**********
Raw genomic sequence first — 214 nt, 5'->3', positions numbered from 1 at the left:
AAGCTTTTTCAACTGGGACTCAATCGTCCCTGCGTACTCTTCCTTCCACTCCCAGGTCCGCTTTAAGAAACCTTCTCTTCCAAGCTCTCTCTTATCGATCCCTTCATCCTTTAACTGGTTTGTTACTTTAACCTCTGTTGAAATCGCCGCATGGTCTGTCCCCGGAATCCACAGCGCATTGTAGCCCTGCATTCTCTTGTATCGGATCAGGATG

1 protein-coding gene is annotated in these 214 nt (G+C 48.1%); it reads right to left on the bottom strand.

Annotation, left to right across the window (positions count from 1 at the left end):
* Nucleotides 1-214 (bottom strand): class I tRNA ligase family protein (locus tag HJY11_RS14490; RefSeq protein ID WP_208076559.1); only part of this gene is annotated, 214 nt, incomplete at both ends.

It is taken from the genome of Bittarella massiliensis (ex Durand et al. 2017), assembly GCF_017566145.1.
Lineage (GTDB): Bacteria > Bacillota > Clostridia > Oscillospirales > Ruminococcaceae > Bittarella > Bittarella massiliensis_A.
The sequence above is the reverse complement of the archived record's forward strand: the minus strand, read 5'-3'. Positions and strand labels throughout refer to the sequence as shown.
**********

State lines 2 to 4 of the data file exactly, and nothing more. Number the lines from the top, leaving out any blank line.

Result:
AAGCTTTTTCAACTGGGACTCAATCGTCCCTGCGTACTCTTCCTTCCACTCCCAGGTCCGCTTTAAGAAACCTTCTCTTCCAAGCTCTCTCTTATCGATCCCTTCATCCTTTAACTGGTTTGTTACTTTAACCTCTGTTGAAATCGCCGCATGGTCTGTCCCCGGAATCCACAGCGCATTGTAGCCCTGCATTCTCTTGTATCGGATCAGGATG

1 protein-coding gene is annotated in these 214 nt (G+C 48.1%); it reads right to left on the bottom strand.

Annotation, left to right across the window (positions count from 1 at the left end):